The Guardian has undergone a design overhaul, which sees a new print tabloid format introduced alongside refreshed and reorganised digital products. Today the new tabloid edition hit news stands, replacing the Berliner format, which has been printed since 2005. The Observer will follow suit, launching in tabloid format on 21 January. Guardian Media Group is citing cost savings of “several million” as a driver for the redesign of the newspaper, which is now cheaper to print.
How do you persuade a client to reject you as their agency? Do you find it relatively straightforward? Or do you struggle with it and find yourself winning pitch after pitch. I spoke with a number of clients about what helps them to not choose an agency. If you’d like to win less business, the following six ways to lose a pitch could be just what you need:So how do you rate? Are these your techniques for losing pitches? Can you add to this list? What else would you say loses you work?
Oxford University Press Education UK has been rebranded by Baxter and Bailey, which says it has taken a “playful, creative approach” to targeting learners, teachers and parents. Oxford University Press (OUP) is attached to Oxford University and has an established reputation as an education leader. Baxter and Bailey says it was brought in to show the breadth of services the publisher now offers. Everything from digital resources, to school improvement programmes and consultative expertise.
Muck Rack makes it simple to find people, tweets, or articles that mention any name, keyword, company, hashtag etc. We've compiled this guide to help you make the most of your search.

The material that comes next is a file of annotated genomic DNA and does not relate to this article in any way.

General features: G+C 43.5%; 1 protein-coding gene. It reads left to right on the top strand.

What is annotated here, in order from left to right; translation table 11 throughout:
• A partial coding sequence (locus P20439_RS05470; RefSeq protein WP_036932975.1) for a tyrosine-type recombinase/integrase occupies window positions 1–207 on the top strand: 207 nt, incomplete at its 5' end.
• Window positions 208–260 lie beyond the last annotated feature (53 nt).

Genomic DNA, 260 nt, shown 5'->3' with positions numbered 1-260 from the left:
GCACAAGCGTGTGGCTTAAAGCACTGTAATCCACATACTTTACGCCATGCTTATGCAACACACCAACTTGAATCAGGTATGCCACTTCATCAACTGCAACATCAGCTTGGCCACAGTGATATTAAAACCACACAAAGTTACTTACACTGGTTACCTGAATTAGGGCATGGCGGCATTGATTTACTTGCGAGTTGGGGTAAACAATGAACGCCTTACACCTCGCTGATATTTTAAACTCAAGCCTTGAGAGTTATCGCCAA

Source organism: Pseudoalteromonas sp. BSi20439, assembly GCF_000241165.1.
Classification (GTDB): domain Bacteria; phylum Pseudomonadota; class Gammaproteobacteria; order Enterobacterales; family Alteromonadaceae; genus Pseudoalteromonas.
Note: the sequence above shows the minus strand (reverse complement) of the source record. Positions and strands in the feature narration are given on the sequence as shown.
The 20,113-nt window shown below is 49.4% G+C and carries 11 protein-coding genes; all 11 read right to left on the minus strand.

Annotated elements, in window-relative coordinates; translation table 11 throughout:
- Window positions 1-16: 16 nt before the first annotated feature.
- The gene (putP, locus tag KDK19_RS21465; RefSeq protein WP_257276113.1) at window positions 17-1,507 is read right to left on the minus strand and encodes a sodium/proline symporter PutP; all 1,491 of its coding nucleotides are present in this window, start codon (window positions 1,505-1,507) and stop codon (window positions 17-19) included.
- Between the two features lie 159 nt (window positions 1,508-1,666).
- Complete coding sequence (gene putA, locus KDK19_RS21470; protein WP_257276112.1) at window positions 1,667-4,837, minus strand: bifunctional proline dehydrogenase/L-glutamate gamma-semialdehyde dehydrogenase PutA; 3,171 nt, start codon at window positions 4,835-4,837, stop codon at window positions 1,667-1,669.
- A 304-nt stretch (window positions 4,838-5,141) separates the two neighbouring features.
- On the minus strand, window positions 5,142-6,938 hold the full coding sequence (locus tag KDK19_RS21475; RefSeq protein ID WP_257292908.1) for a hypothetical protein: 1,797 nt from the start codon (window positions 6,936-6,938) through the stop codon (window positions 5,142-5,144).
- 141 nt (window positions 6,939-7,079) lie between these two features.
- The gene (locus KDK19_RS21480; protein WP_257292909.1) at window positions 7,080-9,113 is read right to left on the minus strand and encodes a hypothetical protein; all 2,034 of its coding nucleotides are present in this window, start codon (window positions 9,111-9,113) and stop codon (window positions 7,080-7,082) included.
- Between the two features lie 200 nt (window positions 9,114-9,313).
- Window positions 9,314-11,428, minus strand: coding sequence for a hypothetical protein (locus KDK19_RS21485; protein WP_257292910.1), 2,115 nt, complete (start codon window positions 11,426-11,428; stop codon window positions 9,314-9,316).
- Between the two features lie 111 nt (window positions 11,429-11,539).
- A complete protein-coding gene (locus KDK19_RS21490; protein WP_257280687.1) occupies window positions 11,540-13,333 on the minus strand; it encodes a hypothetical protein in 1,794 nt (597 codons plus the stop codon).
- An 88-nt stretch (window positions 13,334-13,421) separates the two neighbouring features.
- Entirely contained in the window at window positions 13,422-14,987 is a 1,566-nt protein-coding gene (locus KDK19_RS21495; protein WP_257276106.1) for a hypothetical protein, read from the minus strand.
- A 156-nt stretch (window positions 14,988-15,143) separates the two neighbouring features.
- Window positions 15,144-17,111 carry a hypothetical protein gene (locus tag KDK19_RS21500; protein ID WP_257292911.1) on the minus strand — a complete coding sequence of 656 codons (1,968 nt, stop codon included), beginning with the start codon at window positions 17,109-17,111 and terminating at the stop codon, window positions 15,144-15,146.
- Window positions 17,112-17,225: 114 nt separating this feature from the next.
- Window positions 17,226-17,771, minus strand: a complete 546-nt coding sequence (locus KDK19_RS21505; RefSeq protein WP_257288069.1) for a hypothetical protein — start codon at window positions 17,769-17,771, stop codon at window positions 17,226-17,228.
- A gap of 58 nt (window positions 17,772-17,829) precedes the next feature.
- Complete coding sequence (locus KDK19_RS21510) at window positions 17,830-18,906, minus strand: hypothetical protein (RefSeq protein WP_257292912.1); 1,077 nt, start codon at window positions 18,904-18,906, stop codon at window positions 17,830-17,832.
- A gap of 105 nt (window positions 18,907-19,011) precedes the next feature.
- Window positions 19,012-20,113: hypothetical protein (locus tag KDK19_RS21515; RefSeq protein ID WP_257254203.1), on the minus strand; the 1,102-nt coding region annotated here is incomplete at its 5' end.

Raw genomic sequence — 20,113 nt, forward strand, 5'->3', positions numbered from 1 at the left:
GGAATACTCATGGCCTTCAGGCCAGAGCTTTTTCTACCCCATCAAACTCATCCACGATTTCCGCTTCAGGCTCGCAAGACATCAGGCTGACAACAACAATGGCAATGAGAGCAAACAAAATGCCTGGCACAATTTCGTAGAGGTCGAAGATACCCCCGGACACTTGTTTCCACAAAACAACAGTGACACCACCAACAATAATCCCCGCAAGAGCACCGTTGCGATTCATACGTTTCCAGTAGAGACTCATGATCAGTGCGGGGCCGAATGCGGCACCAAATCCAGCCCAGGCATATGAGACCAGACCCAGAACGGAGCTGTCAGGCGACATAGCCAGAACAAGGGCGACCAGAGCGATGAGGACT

Selecting a term
Start searching tweets, articles from media outlets, articles mentioned in tweets, journalists'
names, titles and bios with some suggested searches:
Companies or Topics (e.g. iPhone, Microsoft)
Phrases (e.g. "cloud computing") — use quotes to keep the terms together
Twitter handles (e.g. @username) — returns those who have mentioned or replied to
Names (e.g. "David Pogue")
Hashtags (e.g. #sxsw, #london2012)
Bio details (e.g. vegan, Olympics, father)
Muck Rack's Advanced Search allows for many boolean operators.
Find results that mention multiple specified terms, use AND or
+. For example, ensure each result contains both Elon Musk and Mark Zuckerberg by
searching Musk AND Zuckerberg or Musk + Zuckerberg.
Use the operators OR or , to broaden your search when you'd like either of
multiple terms to appear in results. (This is the default behavior of our search when no operators
are used). For example, results will contain either cake or cookie by searching cake OR cookie or cake,cookie
Use NOT or - to subtract results from your search. For
example, searching Disney will yield results about the Walt Disney Company as well as Walt Disney
World Resort. To exclude mentions of Disney World, search for Disney -World or Disney
When using one of these operators with a phrase, enclose it in quotation marks. For example, you can
find results about smartphones excluding Apple's iPhone 4S by searching smartphone -"iPhone
Exact case matching or punctuation
If you're searching for a brand name or keyword that relies on specific punctuation marks or capitalization, you can
find results that match your exact query by adding matchcase: before the keyword you're searching for, like matchcase:E*TRADE .
Use parentheses to separate multiple
boolean phrases. For example, to find journalists talking about having fun in Disney World or
Disneyland, search for ("disney world" OR disneyland) AND fun.
An asterisk can be used to search for any variation of a root word truncated by the asterisk. For example, searching for admin* will return results for administrator, administration, administer, administered, etc.
A near operator is an AND operator where you can control the distance between the words. You can vary the distance the near operation uses by adding a forward slash and number (between 0-99) such as strawberries NEAR/10 "whipped cream", which means the strawberries must exist within 10 words of "whipped cream".